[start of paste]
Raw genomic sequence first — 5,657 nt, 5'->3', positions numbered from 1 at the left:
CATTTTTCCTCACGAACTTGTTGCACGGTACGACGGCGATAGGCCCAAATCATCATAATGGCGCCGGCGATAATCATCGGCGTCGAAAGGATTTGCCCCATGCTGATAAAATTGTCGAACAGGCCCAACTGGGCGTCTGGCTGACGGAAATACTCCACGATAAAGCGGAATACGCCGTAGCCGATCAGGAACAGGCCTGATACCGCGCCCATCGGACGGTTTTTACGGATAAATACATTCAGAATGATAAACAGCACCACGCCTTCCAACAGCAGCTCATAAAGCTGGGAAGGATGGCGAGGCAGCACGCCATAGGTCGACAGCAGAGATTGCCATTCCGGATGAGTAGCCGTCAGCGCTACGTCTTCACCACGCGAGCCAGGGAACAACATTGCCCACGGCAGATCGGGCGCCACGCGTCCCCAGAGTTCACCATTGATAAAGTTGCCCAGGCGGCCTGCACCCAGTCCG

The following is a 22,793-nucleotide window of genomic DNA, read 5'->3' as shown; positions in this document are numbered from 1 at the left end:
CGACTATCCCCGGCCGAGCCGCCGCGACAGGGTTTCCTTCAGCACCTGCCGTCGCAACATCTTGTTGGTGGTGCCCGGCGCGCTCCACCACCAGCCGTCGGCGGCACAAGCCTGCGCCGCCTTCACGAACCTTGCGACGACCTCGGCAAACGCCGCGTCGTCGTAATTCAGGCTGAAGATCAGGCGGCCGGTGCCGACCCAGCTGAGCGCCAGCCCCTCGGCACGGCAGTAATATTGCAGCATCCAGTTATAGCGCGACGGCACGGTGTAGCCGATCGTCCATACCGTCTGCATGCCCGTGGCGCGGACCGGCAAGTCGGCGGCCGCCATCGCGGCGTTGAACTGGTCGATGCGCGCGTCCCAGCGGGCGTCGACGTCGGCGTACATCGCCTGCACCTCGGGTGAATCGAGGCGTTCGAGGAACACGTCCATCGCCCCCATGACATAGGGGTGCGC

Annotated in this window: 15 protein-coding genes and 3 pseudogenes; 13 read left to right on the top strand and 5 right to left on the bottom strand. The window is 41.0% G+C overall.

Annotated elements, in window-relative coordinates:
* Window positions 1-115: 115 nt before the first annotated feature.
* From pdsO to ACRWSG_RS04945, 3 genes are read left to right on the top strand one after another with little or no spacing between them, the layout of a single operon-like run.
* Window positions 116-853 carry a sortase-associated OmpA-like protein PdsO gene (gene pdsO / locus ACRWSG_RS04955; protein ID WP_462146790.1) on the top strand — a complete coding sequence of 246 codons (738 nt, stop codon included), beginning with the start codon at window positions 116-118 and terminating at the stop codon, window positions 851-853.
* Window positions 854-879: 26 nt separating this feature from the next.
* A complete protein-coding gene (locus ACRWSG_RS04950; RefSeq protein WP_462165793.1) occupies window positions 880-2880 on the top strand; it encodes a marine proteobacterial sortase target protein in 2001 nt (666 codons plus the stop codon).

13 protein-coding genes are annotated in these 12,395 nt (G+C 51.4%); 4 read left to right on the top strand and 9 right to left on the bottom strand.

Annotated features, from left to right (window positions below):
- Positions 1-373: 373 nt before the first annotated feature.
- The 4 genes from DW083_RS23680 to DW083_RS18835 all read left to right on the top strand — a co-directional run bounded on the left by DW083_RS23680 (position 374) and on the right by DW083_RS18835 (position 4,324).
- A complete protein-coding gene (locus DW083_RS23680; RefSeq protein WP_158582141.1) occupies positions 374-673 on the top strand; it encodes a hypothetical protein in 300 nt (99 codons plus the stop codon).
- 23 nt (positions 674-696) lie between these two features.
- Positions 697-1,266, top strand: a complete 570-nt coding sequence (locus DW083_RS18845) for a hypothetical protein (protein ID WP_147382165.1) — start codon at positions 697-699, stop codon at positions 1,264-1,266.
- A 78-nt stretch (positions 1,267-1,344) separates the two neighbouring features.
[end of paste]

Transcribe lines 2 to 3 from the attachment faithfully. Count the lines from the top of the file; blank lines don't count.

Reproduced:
CATTTTTCCTCACGAACTTGTTGCACGGTACGACGGCGATAGGCCCAAATCATCATAATGGCGCCGGCGATAATCATCGGCGTCGAAAGGATTTGCCCCATGCTGATAAAATTGTCGAACAGGCCCAACTGGGCGTCTGGCTGACGGAAATACTCCACGATAAAGCGGAATACGCCGTAGCCGATCAGGAACAGGCCTGATACCGCGCCCATCGGACGGTTTTTACGGATAAATACATTCAGAATGATAAACAGCACCACGCCTTCCAACAGCAGCTCATAAAGCTGGGAAGGATGGCGAGGCAGCACGCCATAGGTCGACAGCAGAGATTGCCATTCCGGATGAGTAGCCGTCAGCGCTACGTCTTCACCACGCGAGCCAGGGAACAACATTGCCCACGGCAGATCGGGCGCCACGCGTCCCCAGAGTTCACCATTGATAAAGTTGCCCAGGCGGCCTGCACCCAGTCCG

The following is a 22,793-nucleotide window of genomic DNA, read 5'->3' as shown; positions in this document are numbered from 1 at the left end: